Track number of track group 2 track=(K*4)-3 (1)
Track number of track group 0 track=(K*4)-2 (2)
Track number of track group 1 track=(K*4)-1 (3)
Track number of track group 3 track=(K*4) (4)
All of the tracks are evenly spaced laterally apart. The concurrently accessed tracks of each track group are spaced apart by seven intervening tracks. For example, tracks 1 and 9, as determined by the equations above, are laterally separated by tracks 2 through 8. For having four groups of tracks, such lateral spacing is maximum for all tracks and is the same for all successively numbered tracks in each track group. Note that the tracks of track group 2 in the even numbered track clusters are not accessed concurrently to the track group 2 tracks in odd numbered clusters. Also, the four data track areas 45-48 (FIGS. 2 and 4) have a like number of tracks (each data track area having eight track clusters) such that the servo track areas 40-42 have a maximum lateral spacing. Such maximum lateral spacing is an optimum spacing for reducing errors caused by magnetic tape defects.
A pair of unrecorded longitudinally-extending guard bands 91 (FIG. 3 and 5) separate the data track areas from each of the servo track areas 40-42.
FIG. 4 shows indexing head 27 laterally of magnetic tape 21. Magnetic head 27 has three sets of servo gaps A, B and C (FIG. 6) that concurrently sense the respective servo track areas 40-42, respectively. The sensed servo signals are processed as later described with respect to FIGS. 7 and 8 to generate a servo drive signal on line 100 for actuating servo 97 to move head 27 to follow the servo tracks. Numeral 98 indicates the physical connection of servo 97 to head 27. Also included in servo 97 is an electronic circuit (not shown) that initially indexes head 27 to position the servo gaps over the respective servo track areas 40-42.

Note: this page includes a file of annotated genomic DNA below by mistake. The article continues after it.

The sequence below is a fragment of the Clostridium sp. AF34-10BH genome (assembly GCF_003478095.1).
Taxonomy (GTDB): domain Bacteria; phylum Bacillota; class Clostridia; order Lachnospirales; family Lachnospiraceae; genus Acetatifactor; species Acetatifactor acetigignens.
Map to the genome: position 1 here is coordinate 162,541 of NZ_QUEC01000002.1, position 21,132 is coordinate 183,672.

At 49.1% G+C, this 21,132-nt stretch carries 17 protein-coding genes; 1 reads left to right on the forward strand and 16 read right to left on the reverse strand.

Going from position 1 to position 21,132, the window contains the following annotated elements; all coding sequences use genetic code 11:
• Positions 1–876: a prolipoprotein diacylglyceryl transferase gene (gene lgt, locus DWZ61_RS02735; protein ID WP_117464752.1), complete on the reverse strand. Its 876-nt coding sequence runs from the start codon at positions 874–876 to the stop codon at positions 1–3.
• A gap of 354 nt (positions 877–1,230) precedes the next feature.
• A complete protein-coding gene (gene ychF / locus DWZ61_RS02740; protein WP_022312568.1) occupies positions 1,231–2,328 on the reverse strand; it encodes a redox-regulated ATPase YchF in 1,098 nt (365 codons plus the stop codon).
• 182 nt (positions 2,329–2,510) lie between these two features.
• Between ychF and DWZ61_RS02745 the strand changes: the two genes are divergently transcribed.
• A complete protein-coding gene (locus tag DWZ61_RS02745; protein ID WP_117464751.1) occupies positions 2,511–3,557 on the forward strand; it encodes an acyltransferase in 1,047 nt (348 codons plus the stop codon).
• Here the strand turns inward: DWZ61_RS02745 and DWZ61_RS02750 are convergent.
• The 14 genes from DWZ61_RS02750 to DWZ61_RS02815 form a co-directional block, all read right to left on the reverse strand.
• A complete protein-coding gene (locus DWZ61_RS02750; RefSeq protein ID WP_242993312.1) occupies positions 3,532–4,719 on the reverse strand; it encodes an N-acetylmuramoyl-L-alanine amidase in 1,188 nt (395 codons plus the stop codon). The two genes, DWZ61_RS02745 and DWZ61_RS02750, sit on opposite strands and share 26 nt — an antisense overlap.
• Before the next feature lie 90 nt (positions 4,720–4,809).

In addition to later-described monitoring and checking quality of all the PES's, an independent sensing of head 27 lateral position verifies proper track following. Independent position sensor 90, mounted on a usual frame (not shown) of tape drive 10, is physically interposed between head 27 (such as a position mark mounted on a carriage for head 27 - - - not shown). An optical or magnetic sensor (not shown) in position sensor 90 detects and indicates relative position of head 27 with respect to the usual frame. Sensor 90 supplies an electrical current indicating the independently sensed relative position of head 27 to the frame, hence to the lateral position of magnetic tape 21 as it is transported past head 27.